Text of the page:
All celebrities great and small.
We’ve featured Pic magazine only once before, but not because it was an unimportant publication. Quite the opposite—we’ve seen issues as early as 1936 and as late as 1958, making it both a Depression and World War II survivor, presumably no easy feat and certainly a run indicative of sustained popularity. Early issues seemed focused on sports, but it soon broadened to include celebrities. It was launched by Wagner Publications of New York City, and this issue appeared in June 1952 with a cover featuring actress Suzan Ball placing a crown on the head of Akton Miller, a man Pic had chosen as its Hot Rod King. Inside you get a raft of Hollywood stars, including photos of Yvonne De Carlo in Uruguay, Marilyn Monroe, Janet Leigh, and Joan Vohs, shots of New York Giants manager Leo Durocher and his beautiful actress wife Laraine Day, and some nice boxing pictures. There’s also an interesting feature on the day’s top vocalists (with African-Americans notably excluded), and a profile of crooner Tony Bennett.
But it’s Suzan Ball’s story we’re interested in today. Her path to show business was so typical of the period as to be almost banal—she was spotted in a Santa Maria, California newspaper after winning a cake baking contest. Universal-International scouts thought she looked a bit like Jane Russell, so they swept her up, shuttled her down Highway 101, signed her to a contract and began selling her as a hot new Tinseltown commodity, proclaiming her the New Cinderella Girl of ’52. Soon the influential columnist Hedda Hopper took up the refrain, naming her one of the most important new stars of 1953, thus ensuring that year would belong to Ball.
It was then that her train to stardom jumped the tracks. She injured her leg performing a dance number in East of Sumatra, and later in the year had a car accident and hurt the leg again. Treatment for those two injuries led to the discovery of a cancerous tumor. Soon afterward she fell and broke the limb, and when doctors decided they couldn’t remove the tumor they instead took the entire the leg. That was in January 1954. Ball soldiered on in her show business career with an artificial leg, starring in Chief Crazy Horse, though she lost fifteen pounds during the production, and later playing nightclub dates and appearing on television shows. In July 1955 she collapsed while rehearsing for the show Climax, whereupon doctors discovered the cancer had metastasized and spread to her lungs. A month later she died at age twenty-one. We have about fifty scans below.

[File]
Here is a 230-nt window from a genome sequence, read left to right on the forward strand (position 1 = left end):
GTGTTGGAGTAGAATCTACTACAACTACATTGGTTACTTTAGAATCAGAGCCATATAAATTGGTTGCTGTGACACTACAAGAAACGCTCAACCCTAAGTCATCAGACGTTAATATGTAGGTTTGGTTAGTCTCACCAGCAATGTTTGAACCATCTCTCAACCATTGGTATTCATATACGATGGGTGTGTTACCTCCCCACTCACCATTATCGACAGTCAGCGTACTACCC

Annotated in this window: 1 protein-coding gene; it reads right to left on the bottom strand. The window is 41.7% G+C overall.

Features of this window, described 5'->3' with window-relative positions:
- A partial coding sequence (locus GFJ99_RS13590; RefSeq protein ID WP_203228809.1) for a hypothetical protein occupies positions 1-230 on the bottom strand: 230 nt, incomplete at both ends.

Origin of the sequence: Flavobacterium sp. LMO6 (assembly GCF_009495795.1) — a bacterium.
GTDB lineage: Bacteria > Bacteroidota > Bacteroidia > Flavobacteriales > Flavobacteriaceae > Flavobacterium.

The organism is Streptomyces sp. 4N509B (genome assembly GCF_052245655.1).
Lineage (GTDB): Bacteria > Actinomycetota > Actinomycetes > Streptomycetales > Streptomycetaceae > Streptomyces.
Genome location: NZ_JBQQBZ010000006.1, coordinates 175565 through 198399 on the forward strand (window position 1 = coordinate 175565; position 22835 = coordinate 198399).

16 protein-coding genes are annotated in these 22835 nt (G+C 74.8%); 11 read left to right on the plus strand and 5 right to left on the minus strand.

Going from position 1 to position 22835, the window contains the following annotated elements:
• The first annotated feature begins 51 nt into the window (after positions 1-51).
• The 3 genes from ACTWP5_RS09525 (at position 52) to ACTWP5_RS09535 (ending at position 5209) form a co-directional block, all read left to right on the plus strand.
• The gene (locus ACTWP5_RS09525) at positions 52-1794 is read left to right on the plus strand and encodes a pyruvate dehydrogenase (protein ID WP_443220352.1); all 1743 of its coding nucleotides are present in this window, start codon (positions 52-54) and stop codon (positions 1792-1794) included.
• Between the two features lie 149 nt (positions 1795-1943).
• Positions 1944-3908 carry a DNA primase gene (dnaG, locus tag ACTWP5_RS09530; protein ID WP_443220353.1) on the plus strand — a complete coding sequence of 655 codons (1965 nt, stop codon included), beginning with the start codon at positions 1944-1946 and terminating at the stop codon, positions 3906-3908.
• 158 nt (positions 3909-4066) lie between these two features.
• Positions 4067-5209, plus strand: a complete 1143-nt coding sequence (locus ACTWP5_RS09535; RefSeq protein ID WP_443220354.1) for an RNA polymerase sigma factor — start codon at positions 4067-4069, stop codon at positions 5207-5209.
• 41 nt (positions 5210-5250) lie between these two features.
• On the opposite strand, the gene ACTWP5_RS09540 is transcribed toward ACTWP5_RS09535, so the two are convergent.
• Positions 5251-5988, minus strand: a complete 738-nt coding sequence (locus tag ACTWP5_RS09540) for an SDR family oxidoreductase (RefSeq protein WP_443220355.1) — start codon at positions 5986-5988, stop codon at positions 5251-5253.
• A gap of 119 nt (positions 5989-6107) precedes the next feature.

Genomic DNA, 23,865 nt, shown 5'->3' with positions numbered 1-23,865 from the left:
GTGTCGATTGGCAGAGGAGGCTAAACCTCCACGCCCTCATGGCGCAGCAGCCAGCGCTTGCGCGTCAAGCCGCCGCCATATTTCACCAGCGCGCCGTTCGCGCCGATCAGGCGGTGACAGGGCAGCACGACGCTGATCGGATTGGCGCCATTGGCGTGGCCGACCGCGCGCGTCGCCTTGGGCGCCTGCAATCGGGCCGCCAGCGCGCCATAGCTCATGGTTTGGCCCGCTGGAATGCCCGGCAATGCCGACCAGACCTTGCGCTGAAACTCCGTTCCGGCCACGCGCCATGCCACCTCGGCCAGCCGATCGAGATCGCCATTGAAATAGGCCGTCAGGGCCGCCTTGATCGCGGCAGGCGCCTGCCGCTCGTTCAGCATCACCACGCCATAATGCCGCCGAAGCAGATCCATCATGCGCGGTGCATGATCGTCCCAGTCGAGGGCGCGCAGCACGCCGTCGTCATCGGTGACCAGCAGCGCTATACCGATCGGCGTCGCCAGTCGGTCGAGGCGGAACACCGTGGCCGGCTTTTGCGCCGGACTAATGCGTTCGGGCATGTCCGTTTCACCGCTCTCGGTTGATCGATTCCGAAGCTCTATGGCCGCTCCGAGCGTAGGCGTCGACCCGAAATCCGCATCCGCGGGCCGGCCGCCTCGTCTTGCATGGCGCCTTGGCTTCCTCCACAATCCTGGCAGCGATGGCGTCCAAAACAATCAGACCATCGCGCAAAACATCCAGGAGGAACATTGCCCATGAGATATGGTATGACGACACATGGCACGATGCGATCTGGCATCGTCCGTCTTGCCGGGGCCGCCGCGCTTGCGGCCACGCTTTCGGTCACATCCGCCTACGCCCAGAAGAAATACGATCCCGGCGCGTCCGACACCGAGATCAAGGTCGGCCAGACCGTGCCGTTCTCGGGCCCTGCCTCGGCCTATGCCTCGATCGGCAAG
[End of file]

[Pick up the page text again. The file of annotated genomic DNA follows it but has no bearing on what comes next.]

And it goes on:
Police Gazette gets readers up to date with Ava Gardner but it’s their Castro story that leads someplace interesting.
Above are a couple of scans from an issue of The National Police Gazette published this month in 1963 with cover star Ava Gardner. Gardner had been living in Spain and hadn’t been in a movie in three years, but was about to appear in the historical war drama 55 Days at Peking with Charleton Heston and David Niven. The Gazette discusses how she’d gotten fed up with the U.S.—particularly the American press. She had been particularly annoyed by the rumor that she was involved with Sammy Davis, Jr., a story that took flight after several magazines published photos of the two holding hands. When asked why she was returning to Hollywood after being out of circulation for so long, Gardner, in typically blunt fashion, replied, “I need the money.”
Moving on, we’ve pointed out that the Gazette made a longstanding habit of using Adolf Hitler on its covers, but his wasn’t the only face that moved magazines. After Fidel Castro assumed leadership of Cuba, the Gazette regularly wrote scathing stories about him. We’ve already learned that he let Viet Cong killer squads train in Cuba, and that he planned to “arm southern Negroes” in order to foment revolution in the U.S. Well, now we learn he was also a rapist. Figures, right? He might have been supreme leader of an island filled with beautiful women, but people always want what they can’t have—in this case, a teenaged ship captain’s daughter named Lisa. Gazette writer Bob Hartford cranks up the melodrama: